The Torniella mine (Southern Tuscany, Italy) represents one of the most important Italian deposit of kaolin, formed by hydrothermal weathering of primary rhyolites. Raw material is currently exploited for the ceramic industry. The mining area is heterogeneous, ranging from preserved rhyolites to completely weathered rocks; all the different lithologies have been sampled and investigated by XRPD, XRF and SEM-EDS techniques, to reconstruct the overall weathering sequence. Early weathering, characterized by low fluid/rock ratios, first affects plagioclase and biotite, replaced by crystalline kaolinite (possibly associated with poorly-crystalline halloysite) along cleavage planes and crystal edges; later, weathering affects the glassy groundmass, which is replaced by a microgranular association of silica and kaolin. The last weathering stage, characterized by high fluid/rock ratios, pervasive fluid circulation and fast reactions, produces a nearly-pure kaolin material, consisting of kaolinite and halloysite, in variable proportions; kinetically-favoured, fluid-enhanced halloysite occurs only in most weathered samples. Sanidine is completely replaced, whereas quartz relics may persist. Fine-grained pseudocubic crystals of alunite are commonly associated to feldspars weathering; alunite occurrence and whole-rock sulfur content (increasing with weathering extent) suggest circulation of sulfur-rich hydrothermal fluids.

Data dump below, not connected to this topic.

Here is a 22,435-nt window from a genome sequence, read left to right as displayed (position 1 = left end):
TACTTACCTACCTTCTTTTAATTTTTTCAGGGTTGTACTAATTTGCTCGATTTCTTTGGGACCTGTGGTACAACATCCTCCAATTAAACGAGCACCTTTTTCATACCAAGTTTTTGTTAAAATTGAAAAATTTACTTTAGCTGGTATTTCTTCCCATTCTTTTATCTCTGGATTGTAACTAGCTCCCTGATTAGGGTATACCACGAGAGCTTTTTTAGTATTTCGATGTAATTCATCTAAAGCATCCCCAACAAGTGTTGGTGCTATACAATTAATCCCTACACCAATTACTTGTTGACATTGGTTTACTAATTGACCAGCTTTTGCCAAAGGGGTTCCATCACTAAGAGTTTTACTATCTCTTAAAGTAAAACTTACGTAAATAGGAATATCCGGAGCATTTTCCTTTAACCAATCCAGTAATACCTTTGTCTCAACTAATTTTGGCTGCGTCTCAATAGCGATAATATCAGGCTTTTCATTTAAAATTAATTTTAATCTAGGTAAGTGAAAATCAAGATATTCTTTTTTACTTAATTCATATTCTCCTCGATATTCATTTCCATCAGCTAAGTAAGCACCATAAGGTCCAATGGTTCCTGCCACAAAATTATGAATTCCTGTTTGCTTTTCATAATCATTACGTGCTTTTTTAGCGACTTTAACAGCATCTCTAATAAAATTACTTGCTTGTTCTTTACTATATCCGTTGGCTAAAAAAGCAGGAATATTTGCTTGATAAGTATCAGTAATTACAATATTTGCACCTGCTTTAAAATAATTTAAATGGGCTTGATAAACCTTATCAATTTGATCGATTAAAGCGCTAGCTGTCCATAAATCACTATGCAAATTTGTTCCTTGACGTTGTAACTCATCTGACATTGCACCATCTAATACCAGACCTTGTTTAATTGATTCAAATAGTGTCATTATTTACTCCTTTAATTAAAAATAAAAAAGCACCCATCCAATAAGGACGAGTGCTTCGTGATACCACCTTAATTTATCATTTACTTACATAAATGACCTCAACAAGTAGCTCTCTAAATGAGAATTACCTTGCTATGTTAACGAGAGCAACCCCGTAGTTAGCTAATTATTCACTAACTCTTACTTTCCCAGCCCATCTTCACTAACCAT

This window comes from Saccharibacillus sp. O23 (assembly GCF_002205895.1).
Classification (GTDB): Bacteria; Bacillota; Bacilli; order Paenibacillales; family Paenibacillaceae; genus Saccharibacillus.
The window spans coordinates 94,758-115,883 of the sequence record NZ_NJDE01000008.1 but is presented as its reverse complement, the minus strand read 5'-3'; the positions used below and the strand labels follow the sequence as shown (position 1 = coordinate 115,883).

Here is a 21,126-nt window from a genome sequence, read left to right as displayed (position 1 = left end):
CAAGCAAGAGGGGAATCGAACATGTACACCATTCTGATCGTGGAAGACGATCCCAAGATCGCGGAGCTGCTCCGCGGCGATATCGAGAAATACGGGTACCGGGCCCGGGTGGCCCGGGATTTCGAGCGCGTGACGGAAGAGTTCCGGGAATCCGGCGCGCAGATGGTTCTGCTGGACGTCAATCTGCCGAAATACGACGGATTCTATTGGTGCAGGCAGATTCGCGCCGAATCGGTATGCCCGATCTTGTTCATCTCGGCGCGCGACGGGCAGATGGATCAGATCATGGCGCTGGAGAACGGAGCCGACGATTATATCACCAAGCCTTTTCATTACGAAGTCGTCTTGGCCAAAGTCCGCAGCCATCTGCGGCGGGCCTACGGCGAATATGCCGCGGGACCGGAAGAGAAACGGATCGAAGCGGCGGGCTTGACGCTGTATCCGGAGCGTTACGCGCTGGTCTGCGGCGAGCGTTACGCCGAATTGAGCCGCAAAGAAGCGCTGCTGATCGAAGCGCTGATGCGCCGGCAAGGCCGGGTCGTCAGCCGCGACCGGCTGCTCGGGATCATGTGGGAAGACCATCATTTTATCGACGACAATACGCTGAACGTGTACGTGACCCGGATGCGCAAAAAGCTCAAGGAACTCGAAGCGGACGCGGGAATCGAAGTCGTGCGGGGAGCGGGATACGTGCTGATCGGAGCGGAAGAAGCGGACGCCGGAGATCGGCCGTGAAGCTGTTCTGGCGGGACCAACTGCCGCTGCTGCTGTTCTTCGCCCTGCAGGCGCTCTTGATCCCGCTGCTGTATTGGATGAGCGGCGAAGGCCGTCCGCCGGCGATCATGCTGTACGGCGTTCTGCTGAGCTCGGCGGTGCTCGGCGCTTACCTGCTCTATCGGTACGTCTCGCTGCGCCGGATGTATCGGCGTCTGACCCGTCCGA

|Titolo:||Weathering sequence of rhyolitic minerals: the kaolin deposit of Torniella (Italy)|
|Appare nelle tipologie:||1.1 Articolo in rivista|